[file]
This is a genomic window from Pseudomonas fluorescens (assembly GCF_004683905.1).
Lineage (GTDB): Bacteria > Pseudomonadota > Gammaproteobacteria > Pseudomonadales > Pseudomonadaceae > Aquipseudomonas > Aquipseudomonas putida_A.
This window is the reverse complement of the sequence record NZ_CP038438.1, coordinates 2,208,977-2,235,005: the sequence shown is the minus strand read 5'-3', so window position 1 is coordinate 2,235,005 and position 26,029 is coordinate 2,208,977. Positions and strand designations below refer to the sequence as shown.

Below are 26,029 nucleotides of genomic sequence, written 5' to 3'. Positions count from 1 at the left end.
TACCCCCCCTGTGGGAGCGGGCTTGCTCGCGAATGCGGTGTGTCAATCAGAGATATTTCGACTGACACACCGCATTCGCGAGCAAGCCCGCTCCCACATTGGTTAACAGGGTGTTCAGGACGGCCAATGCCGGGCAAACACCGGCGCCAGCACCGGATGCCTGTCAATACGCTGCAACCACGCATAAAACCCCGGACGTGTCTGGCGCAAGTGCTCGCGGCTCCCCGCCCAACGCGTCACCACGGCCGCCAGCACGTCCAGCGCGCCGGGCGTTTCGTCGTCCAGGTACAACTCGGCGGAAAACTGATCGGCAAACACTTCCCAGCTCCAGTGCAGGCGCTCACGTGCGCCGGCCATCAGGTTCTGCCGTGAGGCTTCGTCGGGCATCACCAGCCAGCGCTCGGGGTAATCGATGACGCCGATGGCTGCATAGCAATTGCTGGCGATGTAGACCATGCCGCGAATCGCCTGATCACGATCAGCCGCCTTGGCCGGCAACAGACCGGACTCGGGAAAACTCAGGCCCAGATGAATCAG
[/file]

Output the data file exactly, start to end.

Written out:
This is a genomic window from Pseudomonas fluorescens (assembly GCF_004683905.1).
Lineage (GTDB): Bacteria > Pseudomonadota > Gammaproteobacteria > Pseudomonadales > Pseudomonadaceae > Aquipseudomonas > Aquipseudomonas putida_A.
This window is the reverse complement of the sequence record NZ_CP038438.1, coordinates 2,208,977-2,235,005: the sequence shown is the minus strand read 5'-3', so window position 1 is coordinate 2,235,005 and position 26,029 is coordinate 2,208,977. Positions and strand designations below refer to the sequence as shown.

Below are 26,029 nucleotides of genomic sequence, written 5' to 3'. Positions count from 1 at the left end.
TACCCCCCCTGTGGGAGCGGGCTTGCTCGCGAATGCGGTGTGTCAATCAGAGATATTTCGACTGACACACCGCATTCGCGAGCAAGCCCGCTCCCACATTGGTTAACAGGGTGTTCAGGACGGCCAATGCCGGGCAAACACCGGCGCCAGCACCGGATGCCTGTCAATACGCTGCAACCACGCATAAAACCCCGGACGTGTCTGGCGCAAGTGCTCGCGGCTCCCCGCCCAACGCGTCACCACGGCCGCCAGCACGTCCAGCGCGCCGGGCGTTTCGTCGTCCAGGTACAACTCGGCGGAAAACTGATCGGCAAACACTTCCCAGCTCCAGTGCAGGCGCTCACGTGCGCCGGCCATCAGGTTCTGCCGTGAGGCTTCGTCGGGCATCACCAGCCAGCGCTCGGGGTAATCGATGACGCCGATGGCTGCATAGCAATTGCTGGCGATGTAGACCATGCCGCGAATCGCCTGATCACGATCAGCCGCCTTGGCCGGCAACAGACCGGACTCGGGAAAACTCAGGCCCAGATGAATCAG